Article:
Fat caribou " the time (late July) had now come when the caribou might be expected to have some fat on their backs and the skins were becoming more suitable for clothing (..) toward the end of July the skin becomes of the right thickness while by October it has become too thick(..) hides taken in September and October are only used in emergencies or as bedding (..) many Eskimo claim to be able to pick out the fat caribou from a herd by observing the shape of their horns (sic) this is probably merely the ability to distinguish between the sexes in a herd at the different seasons.(...) in the fall before the rutting season the old bulls had the greatest quantities of fat In midwinter all the bulls were poor while the cows often had considerable fat. Towards the spring the young bulls began to pick up a little fat while the cows fell away (....) the largest slab of back fat which have ever seen taken from caribou (a bull killed in September) weighing 39 pounds. A large bull killed in October had back fat 72mm in thickness (..) must have weighed 50 pounds. the thicker the back fat of a caribou is the richer it is in proportion-the amount of connective tissue remaining the same, and the additional weight consisting of intestinal fat."


" I quite agree with hanbury when he says there is no way of telling about caribou migrations-when they will come or just when they will pass. It is a certain thing though that the time at which the freeze up of the lakes and rivers occurs with reference to the first coming of autumn has a marked influence on the direction of migration."
" the eskimo of coronation gulf have no firearms and kill caribou by driving them between two long rows of rock monuments into an ambush or into lakes where the caribou are pursued and speared from kayaks . two or three stones or a bunch of turf placed on top of a rock two or three feet high (..) extending for miles and ending in some valley or gulch.(the caribou when alarmed) become confused and do not venture across the mounds (..) as the caribou approach the people display themselves the herd ( rushes to the ambush) where concealed bowmen have the opportunity to shoot them at very close range (..) caribou drives are everywhere (..) caribou hunting requires nothing more than patience and hard work (..) the superiority of the Eskimo is mainly in their) willingness to spend unlimited time in approaching his quarry"

" rabbits shot by the men and ptarmigan snared and fish hooked by the women"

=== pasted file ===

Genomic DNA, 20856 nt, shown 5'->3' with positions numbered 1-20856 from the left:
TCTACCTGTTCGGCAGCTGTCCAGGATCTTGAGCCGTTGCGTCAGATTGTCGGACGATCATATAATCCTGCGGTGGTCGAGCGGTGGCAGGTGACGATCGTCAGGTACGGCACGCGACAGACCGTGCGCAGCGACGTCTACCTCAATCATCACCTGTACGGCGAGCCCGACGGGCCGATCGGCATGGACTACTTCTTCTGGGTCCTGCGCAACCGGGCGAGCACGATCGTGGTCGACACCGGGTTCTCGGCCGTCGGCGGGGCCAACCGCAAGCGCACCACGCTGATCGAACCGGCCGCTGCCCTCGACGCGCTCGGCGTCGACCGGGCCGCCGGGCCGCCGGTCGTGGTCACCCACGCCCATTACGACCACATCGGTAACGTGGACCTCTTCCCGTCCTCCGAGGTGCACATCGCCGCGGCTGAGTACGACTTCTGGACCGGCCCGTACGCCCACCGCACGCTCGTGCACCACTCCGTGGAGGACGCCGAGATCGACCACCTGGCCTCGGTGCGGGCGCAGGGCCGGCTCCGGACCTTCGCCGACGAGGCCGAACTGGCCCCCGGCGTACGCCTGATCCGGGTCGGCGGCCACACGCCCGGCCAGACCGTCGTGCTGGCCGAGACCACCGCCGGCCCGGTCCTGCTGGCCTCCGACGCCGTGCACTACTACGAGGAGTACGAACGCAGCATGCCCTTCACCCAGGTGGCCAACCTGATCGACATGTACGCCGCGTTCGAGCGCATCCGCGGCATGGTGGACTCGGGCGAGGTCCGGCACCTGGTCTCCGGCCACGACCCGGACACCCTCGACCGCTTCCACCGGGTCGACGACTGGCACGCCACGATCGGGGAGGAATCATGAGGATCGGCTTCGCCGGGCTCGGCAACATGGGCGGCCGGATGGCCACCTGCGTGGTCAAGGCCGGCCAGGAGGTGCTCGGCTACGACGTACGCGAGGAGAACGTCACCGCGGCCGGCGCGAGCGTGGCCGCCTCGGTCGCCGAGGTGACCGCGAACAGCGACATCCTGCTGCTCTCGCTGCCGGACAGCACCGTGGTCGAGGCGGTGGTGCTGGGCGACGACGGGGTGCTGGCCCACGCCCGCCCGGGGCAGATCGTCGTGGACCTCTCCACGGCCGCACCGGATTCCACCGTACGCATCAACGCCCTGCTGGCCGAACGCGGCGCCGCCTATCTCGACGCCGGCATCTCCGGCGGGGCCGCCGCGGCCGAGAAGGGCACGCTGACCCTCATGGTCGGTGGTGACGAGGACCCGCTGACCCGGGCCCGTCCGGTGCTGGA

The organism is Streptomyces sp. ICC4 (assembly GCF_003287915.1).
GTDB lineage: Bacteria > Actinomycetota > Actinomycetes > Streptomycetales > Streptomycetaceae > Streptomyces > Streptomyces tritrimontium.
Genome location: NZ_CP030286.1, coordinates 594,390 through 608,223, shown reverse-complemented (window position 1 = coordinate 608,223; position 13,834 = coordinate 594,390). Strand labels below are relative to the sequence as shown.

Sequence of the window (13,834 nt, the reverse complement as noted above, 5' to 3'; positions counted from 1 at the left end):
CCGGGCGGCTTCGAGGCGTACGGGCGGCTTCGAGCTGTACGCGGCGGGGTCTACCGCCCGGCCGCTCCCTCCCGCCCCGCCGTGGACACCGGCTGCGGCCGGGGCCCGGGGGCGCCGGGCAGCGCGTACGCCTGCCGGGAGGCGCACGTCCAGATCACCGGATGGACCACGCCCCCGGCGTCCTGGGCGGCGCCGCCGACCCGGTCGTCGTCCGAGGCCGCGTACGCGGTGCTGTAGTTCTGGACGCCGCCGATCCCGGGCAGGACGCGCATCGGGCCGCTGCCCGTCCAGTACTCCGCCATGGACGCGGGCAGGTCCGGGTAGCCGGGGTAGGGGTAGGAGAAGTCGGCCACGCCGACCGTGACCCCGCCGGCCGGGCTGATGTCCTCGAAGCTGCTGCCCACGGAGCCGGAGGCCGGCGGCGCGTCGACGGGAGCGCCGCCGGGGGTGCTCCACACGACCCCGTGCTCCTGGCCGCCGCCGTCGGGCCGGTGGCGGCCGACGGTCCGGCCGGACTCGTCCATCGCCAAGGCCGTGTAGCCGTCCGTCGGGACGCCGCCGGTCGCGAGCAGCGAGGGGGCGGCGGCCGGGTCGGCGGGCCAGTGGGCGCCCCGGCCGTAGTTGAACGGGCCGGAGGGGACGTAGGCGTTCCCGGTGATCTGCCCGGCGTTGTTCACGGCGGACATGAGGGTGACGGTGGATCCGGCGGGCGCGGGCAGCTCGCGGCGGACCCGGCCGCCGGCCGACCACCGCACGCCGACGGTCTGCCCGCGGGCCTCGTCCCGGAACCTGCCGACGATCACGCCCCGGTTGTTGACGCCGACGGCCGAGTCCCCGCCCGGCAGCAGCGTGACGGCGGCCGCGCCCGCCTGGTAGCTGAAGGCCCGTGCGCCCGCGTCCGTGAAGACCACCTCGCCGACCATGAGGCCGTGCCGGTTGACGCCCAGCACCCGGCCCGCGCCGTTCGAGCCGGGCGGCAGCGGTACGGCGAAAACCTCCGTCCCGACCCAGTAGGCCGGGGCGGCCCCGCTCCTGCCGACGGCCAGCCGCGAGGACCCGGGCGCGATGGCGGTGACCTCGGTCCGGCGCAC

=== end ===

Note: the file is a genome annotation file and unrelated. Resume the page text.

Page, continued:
" musk oxen are so readily killed, often to the last animal in a herd, that the species cannot hold it's own against the most primitive of weapons"
" the western Eskimo sometimes catch seal in nets under the ice(..) wait at the hole for the seal to come up to breath then kill it with a spear (..) in all districts Inuit rely on seal for their fatty food"

Plant foods; Stefansson says Inuit eat about 10% of their diet from plant foods with that percent increasing through Alaska. Unless UPE reindeer were fattier (quite possible given improved range and potential lower human population/predation) or they obtained fat from another source, some carbohydrate source would be required by UPE hunters to avoid "rabbit starvation". It could be that the greater reliance on marine resources (in some locales) in the Upper paleolithic could be from seals or fatty fish.
foods eaten
polygonum bistortum










polygonum viviparum










polygonum fugax
"masu only when there is a shortage of animal food edible raw or cooked and have sweetish taste but are woody and fibrous, eaten in a fermented state on the colville river."
rubus chamaemus













mairania alpina










emptrum nigrum









"leaves of oxyria digyna fried in seal oil and eaten as a salad."



"frozen reindeer stomach eaten in winter one which has eaten reindeer moss is prefered. As with most other viands eaten with seal oil."





there's also quite abit in there about beards being a positive hazard in the Arctic! unexpected

1 comment:

  1. The back slab alone would have accounted for 159,210 calories, while the estimated 50lb slab would have been 204,116 calories. Though unusually big, reindeer represent a hugely important source of calories.